A good Slovakian Hound, alone or as a couple, rarely caught by a wild boar. Otherwise, in dog teams he becomes a vulnerable dog like any other because his passion is terrible, and there, better equip it with a vest…

    Characteristics “Slovakian Hound”

    Coexistence is important that you have with your new friend. Before considering the acquisition of a dog of the breed “Slovakian Hound” you know certain factors. Not all breeds of dogs are apt to live in an apartment, You must take into account their character, their need for exercise, their interaction with other pets, your care and if you have young children, their level of tolerance towards them.

    Adaptation ⓘ

    4.0 rating
    4 out of 5 stars (based on 1 review)

    Dog friendly ⓘ

    3.0 rating
    3 out of 5 stars (based on 1 review)

    Hair loss ⓘ

    3.0 rating
    3 out of 5 stars (based on 1 review)

    Affection Level ⓘ

    4.0 rating
    4 out of 5 stars (based on 1 review)

    Need to exercise ⓘ

    4.0 rating
    4 out of 5 stars (based on 1 review)

    Social Needs ⓘ

    4.0 rating
    4 out of 5 stars (based on 1 review)

    Apartment ⓘ

    4.0 rating
    4 out of 5 stars (based on 1 review)

    Grooming ⓘ

    2.0 rating
    2 out of 5 stars (based on 1 review)

    Stranger Friendly ⓘ

    2.0 rating
    2 out of 5 stars (based on 1 review)

    Barking Tendencies ⓘ

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    5 out of 5 stars (based on 1 review)

    Health Issues ⓘ

    4.0 rating
    4 out of 5 stars (based on 1 review)

    Territorial ⓘ

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    5 out of 5 stars (based on 1 review)

    Cat Friendly ⓘ

    2.0 rating
    2 out of 5 stars (based on 1 review)

    intelligence ⓘ

    4.0 rating
    4 out of 5 stars (based on 1 review)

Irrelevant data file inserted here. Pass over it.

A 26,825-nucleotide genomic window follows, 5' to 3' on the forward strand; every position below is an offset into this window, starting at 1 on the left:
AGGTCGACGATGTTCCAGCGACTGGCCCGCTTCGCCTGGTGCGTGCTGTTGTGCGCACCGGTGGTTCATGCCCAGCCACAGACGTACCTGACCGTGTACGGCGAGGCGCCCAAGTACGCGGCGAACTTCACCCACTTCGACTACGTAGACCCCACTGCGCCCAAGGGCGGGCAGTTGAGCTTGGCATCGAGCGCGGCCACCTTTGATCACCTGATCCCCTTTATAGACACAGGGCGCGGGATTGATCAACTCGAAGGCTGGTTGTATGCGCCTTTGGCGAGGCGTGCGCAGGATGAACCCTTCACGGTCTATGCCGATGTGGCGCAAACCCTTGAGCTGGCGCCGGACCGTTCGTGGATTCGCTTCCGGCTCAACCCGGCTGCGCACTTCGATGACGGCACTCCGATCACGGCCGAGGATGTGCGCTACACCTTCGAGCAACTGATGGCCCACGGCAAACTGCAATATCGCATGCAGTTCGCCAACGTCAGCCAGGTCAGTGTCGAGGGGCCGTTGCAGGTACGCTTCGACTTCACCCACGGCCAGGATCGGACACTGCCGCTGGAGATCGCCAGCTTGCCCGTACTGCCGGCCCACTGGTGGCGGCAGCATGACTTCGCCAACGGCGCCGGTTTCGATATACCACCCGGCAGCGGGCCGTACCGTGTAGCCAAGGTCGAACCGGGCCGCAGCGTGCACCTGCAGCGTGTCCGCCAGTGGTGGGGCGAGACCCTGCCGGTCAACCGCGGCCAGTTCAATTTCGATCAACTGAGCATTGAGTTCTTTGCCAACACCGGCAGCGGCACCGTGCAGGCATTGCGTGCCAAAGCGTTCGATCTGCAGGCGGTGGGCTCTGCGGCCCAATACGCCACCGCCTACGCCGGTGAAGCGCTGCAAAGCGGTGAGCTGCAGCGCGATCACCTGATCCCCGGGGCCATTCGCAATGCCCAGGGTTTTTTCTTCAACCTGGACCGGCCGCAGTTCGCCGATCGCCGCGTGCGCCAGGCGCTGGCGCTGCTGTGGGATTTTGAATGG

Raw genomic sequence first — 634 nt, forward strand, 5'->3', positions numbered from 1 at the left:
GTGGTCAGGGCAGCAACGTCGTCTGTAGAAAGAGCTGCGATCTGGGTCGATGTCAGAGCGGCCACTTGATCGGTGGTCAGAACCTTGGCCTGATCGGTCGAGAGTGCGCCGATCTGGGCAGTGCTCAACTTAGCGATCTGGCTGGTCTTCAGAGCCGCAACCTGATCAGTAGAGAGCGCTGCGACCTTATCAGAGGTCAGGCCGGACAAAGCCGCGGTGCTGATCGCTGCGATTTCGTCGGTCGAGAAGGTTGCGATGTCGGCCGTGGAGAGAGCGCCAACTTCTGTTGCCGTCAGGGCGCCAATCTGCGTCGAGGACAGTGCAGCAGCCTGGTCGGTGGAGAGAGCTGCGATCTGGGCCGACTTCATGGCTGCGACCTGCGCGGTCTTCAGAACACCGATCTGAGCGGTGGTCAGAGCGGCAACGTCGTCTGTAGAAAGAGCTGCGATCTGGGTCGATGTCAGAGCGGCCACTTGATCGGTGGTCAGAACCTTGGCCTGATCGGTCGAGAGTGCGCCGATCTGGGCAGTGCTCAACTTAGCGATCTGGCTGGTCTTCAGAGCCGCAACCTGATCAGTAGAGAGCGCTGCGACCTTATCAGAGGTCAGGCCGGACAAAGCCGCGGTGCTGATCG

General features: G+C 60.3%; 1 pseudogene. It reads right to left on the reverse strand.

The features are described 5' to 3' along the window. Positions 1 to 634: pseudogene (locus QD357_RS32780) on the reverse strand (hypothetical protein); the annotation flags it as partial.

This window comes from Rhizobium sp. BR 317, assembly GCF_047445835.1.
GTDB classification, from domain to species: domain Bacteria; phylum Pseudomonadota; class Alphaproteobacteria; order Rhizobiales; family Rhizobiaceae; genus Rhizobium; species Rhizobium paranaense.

versatility ⓘ

    4.0 rating
    4 out of 5 stars (based on 1 review)

    Child Friendly ⓘ

    4.0 rating
    4 out of 5 stars (based on 1 review)

    Watchdog Ability ⓘ

    4.0 rating
    4 out of 5 stars (based on 1 review)

    Playfulness ⓘ

    4.0 rating
    4 out of 5 stars (based on 1 review)

    Images “Slovakian Hound”

    Photos:

    1 – SLOVENSKÝ KOPOV Rantafejs Cezary Av Fileddy MyDOG, Nordens största hundevenemang: www.mydog.se by Swedish Fair from Sweden, CC BY 2.0, via Wikimedia Commons
    2 – A female Slovakian Hound. by Canarian, CC BY-SA 3.0, via Wikimedia Commons
    3 – Slovakian Hound during dog’s show in Racibórz,Poland by Pleple2000, CC BY-SA 3.0, via Wikimedia Commons
    4 – Slovakian Hound during dog’s show in Racibórz,Poland by Pleple2000, CC BY-SA 3.0, via Wikimedia Commons
    5 – Slovakian Hound during dogs show in Katowice, Poland by Lilly M, CC BY-SA 2.5, via Wikimedia Commons
    6 – Chien courant slovaque sur fond blanc by Desaix83, from the work of Canarian, CC BY-SA 3.0, via Wikimedia Commons

    Videos “Slovakian Hound”

    Type and recognitions:

    • CLASSIFICATION FCI: 244
    • Group 6: Scent hounds, and related breeds.
    • Section 1: Scent hounds – 1.2: Medium-sized Hounds. With working trial.

    Federations:

    • FCI – Group 6: Scent hounds, and related breeds. – Section 1.2: Medium-sized Hounds.
    • UKCScenthounds

    FCI breed standard “Slovakian Hound”

    “Slovakian Hound” FCI Slovak Hound FCI

    Alternative names:

      1. Black Forest Hound, Slovak Hound (English).
      2. (slovenský kopov en slovaque) (French).
      3. Slowakische Schwarzwildbracke (German).
      4. Cão da floresta (Portuguese).
      5. Cazador eslovaco (Spanish).